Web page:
Corporate sponsorship. If I had a pound for everyone that came to CCVS with the idea that this was going to solve their funding issues we could return all our grants! This is not a panacea as business does not have lots of free cash they are waiting to give to worthy causes. Building better relationships with business is extremely positive, many organisations benefit from financial and other support, but this type of fundraising takes time and energy. If you want to look at how business can help there are ways but it is more than simply sending them a well written email.

The public is the biggest external funder of the sector. But most of these organisations do not have the expertise, staff, or time to fund themselves in this way. Raising money from donations or legacies is time consuming. As technology moves on many organisations do not have the wherewithal to collect as much as they did in the past. Even in my local sandwich shop most people pay by card which means less change going into the collection tin on the counter. Fundraising from the public takes time and effort and you need to invest to make it happen. Maybe those organisations who get Building Capabilities funding should include investing in the skills and the technology to facilitate and grow this type of funding.

Statutory grants and commissions. This was a way many organisations were funded in the past but we are seeing grant levels going down, commissions getting bigger and services being taken inhouse. https://neweconomics.org/uploads/files/NEF_Local_Government_Austerity_2019.pdf. The truth is they are not in the money so neither are we.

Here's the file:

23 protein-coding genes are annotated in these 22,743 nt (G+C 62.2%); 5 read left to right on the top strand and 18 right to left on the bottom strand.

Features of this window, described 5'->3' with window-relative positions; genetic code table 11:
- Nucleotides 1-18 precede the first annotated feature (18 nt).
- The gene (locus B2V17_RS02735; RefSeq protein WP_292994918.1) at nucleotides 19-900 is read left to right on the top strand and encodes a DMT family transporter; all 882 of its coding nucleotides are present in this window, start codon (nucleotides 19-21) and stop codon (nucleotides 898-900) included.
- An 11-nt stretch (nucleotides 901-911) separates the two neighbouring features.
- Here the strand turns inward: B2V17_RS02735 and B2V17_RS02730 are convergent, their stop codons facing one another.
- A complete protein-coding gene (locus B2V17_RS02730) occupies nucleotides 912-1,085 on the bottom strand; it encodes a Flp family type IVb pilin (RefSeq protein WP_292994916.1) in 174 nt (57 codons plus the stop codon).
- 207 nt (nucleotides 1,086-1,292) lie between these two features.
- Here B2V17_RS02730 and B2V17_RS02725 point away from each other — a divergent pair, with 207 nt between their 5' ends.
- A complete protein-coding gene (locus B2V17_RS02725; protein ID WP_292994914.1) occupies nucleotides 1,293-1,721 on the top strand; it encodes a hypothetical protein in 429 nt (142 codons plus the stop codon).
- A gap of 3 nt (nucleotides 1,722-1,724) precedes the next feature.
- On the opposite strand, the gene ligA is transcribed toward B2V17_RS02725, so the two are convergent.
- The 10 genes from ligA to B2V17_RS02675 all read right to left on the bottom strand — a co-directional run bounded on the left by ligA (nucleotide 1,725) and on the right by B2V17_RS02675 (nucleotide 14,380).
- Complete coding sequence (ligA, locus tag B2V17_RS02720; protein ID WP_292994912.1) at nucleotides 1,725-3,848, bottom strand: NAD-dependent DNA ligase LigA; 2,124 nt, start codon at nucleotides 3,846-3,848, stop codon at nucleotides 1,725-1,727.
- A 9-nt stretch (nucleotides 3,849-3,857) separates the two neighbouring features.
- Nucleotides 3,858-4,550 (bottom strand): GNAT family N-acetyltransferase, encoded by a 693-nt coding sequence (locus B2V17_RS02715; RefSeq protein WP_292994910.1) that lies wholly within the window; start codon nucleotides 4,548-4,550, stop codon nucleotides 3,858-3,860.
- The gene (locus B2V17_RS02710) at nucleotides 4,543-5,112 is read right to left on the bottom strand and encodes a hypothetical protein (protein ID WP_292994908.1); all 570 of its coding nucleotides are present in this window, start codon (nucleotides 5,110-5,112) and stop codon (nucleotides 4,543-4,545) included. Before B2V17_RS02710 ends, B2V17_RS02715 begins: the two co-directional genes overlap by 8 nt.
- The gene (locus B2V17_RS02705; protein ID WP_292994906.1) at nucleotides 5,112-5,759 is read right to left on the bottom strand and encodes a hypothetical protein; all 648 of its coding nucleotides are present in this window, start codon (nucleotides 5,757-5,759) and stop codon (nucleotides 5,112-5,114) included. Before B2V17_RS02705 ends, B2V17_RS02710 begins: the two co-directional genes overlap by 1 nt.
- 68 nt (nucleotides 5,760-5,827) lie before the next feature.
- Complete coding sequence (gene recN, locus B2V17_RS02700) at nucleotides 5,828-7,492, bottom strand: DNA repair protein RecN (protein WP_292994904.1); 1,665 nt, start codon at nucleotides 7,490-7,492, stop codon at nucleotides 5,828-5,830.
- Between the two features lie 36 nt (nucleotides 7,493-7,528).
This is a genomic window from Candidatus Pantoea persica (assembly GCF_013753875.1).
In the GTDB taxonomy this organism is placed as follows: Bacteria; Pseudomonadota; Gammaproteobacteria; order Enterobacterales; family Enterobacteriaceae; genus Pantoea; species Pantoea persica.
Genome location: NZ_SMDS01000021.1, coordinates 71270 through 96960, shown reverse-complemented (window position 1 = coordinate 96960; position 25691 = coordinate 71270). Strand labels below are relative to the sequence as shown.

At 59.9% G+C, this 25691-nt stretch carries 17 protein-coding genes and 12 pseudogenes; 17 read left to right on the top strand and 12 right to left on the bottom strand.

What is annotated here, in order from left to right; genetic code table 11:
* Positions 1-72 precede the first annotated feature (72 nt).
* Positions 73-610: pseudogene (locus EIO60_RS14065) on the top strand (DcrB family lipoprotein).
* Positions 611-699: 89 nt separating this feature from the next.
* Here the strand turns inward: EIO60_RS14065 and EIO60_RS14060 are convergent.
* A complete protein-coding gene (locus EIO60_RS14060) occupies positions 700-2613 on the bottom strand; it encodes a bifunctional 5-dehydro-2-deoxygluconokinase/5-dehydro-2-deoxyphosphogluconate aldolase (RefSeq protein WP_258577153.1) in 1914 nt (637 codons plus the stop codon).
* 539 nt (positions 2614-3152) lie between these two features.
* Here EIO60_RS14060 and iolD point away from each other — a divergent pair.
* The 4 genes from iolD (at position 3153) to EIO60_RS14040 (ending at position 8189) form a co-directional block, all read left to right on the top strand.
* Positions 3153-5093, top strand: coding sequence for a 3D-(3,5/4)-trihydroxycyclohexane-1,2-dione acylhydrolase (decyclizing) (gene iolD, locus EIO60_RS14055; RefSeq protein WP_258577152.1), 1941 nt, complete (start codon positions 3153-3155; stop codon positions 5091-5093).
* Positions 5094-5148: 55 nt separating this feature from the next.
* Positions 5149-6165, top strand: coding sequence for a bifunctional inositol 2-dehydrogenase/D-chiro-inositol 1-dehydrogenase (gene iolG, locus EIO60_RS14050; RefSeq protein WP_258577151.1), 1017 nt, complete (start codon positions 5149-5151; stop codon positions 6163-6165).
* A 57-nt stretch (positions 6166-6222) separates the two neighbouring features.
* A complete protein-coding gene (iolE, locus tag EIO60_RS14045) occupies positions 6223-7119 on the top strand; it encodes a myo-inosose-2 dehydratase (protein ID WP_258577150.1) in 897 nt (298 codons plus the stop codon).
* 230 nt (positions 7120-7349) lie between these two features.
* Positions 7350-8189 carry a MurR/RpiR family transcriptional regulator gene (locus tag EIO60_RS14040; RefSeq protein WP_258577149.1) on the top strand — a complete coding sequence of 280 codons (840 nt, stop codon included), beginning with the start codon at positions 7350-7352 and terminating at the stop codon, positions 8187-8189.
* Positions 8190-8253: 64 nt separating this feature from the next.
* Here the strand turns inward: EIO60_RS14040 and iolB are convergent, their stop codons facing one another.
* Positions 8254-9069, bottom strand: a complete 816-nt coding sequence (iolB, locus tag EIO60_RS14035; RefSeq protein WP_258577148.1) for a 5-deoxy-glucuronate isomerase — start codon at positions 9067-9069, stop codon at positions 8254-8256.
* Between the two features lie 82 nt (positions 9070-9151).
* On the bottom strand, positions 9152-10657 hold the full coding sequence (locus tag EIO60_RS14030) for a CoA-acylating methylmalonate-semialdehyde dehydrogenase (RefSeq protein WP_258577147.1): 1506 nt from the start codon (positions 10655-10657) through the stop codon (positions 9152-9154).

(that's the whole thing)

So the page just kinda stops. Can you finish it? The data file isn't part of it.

This leaves the staple for many of these organisations, grant funding! But many of these are for small amounts, often they want to fund something new and anything more than one years funding is unusual. We regularly see organisations trying to raise money this way. It didn’t take long to find a local group getting money from 45 different funders to find the £180K needed to run. The time and effort to apply and report to these is phenomenal and it has to be repeated year in year out. No wonder we are seeing burn out, organisations cutting projects and organisations closing.

What is sustainability in the real world. It is something we aspire to, something we pay lip service to because we have to, or something we can only dream about? How many of us are one funding decision away from partial or total collapse? People want our services, so do the professionals, it is not the need that is the issue it is the expectation that we will be there to deliver whatever. How much energy in the sector is wasted in getting the money and reporting and measuring? Energy that would be better used in delivering solutions and solving problems. Pretty much every organisation has the most senior person in the building not actually delivering services but filling in forms and writing reports.